One cold night on the streets of Scranton, Pennsylvania, me and my husband make our way home from a college party. Of course, at this point he is my boyfriend. The streets of Scranton are packed with the usual cast of characters. Yes, the town of Scranton really is as eccentric as the television show, The Office depicts.
The cold familiar to the mountainous region, has us huddling close together as we walk. We are feet away from the street corner when suddenly my husband races to my right side and pushes me slightly to the left. In his frenzy, I notice a gorgeous, regal, Doberman and his owner in front of us.
“Oh my gosh,” I proclaim in absolute shock. “Did you just dart to the other side and put me on the direct side of the dog?”
“Yes,” he responds shamelessly.
I laugh and pass the black and tan supposed threat. Since the time I am fourteen I have worked at a kennel affiliated with a veterinary hospital. It is how I am paying my way through college. I have no fear of animals and I am wise enough to know that many of the breeds that people fear are gentle giants. So I shrug this event off. It is meaningless to me.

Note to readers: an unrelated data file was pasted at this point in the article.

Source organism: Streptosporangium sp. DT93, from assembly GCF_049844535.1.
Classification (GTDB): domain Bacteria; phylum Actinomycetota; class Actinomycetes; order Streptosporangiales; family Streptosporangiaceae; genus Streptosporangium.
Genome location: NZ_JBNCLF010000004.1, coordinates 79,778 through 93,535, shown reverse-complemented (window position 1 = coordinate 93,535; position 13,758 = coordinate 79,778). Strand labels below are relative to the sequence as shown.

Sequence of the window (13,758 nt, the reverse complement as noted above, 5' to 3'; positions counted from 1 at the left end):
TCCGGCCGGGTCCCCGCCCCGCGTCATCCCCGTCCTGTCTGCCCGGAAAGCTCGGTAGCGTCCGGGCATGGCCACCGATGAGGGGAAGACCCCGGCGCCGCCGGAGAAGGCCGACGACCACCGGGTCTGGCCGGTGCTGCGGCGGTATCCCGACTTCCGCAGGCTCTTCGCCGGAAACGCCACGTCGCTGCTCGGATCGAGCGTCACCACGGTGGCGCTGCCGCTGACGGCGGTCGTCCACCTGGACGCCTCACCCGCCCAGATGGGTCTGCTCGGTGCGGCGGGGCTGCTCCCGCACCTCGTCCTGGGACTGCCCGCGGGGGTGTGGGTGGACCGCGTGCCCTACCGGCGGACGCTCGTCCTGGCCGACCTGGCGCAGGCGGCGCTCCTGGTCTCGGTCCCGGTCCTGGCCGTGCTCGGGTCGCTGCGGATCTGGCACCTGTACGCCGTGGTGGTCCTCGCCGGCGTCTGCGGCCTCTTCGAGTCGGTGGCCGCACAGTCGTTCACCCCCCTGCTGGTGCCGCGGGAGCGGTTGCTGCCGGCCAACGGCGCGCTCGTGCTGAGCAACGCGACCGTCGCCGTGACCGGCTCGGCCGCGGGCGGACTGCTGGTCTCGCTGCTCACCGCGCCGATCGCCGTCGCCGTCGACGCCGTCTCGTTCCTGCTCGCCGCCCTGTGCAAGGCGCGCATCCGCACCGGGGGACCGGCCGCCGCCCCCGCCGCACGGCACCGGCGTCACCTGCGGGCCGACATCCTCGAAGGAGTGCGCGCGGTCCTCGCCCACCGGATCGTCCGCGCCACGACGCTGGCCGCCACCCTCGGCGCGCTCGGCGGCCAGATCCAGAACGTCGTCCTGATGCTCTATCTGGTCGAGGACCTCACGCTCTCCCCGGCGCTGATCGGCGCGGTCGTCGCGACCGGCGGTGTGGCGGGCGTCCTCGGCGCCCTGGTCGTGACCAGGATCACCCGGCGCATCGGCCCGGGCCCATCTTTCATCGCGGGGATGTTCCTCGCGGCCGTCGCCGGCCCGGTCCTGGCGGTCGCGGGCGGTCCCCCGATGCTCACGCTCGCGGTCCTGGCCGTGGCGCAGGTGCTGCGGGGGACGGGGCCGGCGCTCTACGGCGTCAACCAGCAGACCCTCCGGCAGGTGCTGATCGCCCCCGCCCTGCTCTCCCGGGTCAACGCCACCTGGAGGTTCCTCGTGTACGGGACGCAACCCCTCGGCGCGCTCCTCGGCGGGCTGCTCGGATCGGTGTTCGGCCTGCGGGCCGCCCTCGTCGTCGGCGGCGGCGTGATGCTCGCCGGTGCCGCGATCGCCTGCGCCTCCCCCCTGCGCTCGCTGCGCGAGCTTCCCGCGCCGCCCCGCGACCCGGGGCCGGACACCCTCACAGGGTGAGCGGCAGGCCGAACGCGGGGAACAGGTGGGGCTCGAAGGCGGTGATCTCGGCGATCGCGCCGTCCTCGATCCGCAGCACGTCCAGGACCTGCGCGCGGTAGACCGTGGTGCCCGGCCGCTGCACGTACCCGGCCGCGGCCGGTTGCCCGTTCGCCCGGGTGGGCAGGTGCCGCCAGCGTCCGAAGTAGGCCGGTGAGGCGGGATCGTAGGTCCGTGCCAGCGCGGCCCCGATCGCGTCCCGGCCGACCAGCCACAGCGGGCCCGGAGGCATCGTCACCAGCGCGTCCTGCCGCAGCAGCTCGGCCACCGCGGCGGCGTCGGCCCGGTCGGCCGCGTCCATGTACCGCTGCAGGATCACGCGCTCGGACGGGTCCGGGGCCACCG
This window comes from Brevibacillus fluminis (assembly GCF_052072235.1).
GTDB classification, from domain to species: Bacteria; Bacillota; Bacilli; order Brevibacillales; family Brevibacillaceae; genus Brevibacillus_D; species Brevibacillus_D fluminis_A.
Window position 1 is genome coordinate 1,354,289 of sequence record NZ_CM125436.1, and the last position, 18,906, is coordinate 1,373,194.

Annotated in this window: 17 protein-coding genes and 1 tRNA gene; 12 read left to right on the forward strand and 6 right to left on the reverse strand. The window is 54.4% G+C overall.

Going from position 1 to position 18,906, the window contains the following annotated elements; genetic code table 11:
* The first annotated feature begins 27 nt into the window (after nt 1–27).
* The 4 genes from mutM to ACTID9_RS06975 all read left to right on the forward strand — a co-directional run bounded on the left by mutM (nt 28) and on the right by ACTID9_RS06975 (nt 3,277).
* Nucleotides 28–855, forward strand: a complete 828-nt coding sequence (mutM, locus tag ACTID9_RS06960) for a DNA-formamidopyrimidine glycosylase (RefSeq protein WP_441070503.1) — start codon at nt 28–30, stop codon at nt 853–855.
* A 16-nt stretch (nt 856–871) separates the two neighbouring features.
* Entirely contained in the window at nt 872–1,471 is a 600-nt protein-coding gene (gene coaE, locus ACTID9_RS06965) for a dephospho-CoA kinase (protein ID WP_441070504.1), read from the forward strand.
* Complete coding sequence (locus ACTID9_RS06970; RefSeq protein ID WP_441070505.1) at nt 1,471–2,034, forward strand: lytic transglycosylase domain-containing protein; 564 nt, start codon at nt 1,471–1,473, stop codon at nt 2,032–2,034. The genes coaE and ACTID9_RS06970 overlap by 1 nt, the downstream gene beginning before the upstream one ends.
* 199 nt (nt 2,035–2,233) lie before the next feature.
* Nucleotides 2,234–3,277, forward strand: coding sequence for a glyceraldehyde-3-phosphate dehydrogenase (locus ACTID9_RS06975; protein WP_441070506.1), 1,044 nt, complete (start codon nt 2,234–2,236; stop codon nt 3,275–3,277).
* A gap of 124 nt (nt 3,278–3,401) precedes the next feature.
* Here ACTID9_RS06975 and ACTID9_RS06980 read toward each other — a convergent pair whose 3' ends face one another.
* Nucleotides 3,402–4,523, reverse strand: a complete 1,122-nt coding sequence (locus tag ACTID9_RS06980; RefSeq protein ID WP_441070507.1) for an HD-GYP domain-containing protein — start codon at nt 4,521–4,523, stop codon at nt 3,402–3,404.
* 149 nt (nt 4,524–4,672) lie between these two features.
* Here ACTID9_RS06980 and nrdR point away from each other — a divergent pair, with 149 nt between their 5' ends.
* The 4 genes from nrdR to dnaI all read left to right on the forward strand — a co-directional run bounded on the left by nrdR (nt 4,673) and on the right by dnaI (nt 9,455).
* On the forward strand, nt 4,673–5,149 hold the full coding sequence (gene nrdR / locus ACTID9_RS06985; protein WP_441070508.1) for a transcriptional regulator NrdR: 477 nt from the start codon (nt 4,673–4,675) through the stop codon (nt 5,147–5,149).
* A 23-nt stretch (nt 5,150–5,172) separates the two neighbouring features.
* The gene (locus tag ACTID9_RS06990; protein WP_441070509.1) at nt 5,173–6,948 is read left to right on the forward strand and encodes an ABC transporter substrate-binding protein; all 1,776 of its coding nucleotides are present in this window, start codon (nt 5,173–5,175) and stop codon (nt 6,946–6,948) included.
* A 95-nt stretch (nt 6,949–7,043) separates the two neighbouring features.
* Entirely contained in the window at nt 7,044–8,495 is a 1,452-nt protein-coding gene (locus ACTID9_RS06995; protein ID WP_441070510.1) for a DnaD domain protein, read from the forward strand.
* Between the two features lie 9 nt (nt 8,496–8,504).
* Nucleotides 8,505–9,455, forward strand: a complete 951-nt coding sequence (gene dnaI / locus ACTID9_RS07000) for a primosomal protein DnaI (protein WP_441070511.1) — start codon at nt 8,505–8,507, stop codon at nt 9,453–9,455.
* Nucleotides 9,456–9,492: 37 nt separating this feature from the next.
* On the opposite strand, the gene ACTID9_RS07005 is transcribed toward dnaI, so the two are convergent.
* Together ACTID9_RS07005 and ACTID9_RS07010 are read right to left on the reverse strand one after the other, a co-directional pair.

The truth is looking back it was one huge, gigantic, enormous, metaphorical red flag. It is foreshadowing who will ultimately always come first in our relationship.
As a child, my family had two dogs, a cat, and various, horses, birds, hamsters, gerbils, rabbits, etc. I grew up in what at that time, was considered rural country just twenty minutes outside of metropolitan, Washington, D.C. Therefore, it is somewhat inconceivable that I married a man who didn’t like animals, let alone dogs. I had dreams of living on a gentleman’s farm as an adult. Instead, I marry someone who won’t allow me to get a dog until we are married six years and have children. In his defense, he does like puppies. Just not once they grow up. Not even the ones that lived (a golden retriever and a chocolate lab) in our own house.
I am restting against my pillow. It is late night. I am typing column notes into my phone. My chocolate lab, Hazel is smooshed, comfortably into a ball at the foot of my bed.
Hazel is my new litmus test. I will no longer be drawn to anyone who doesn’t like animals, let alone dogs.
I turn off the light. Hazel lifts her head with my movement. She contently slumbers back to sleep.
I have my dog. She is loving, selfless and relentlessly, loyal with absolutely no intention of leaving me.
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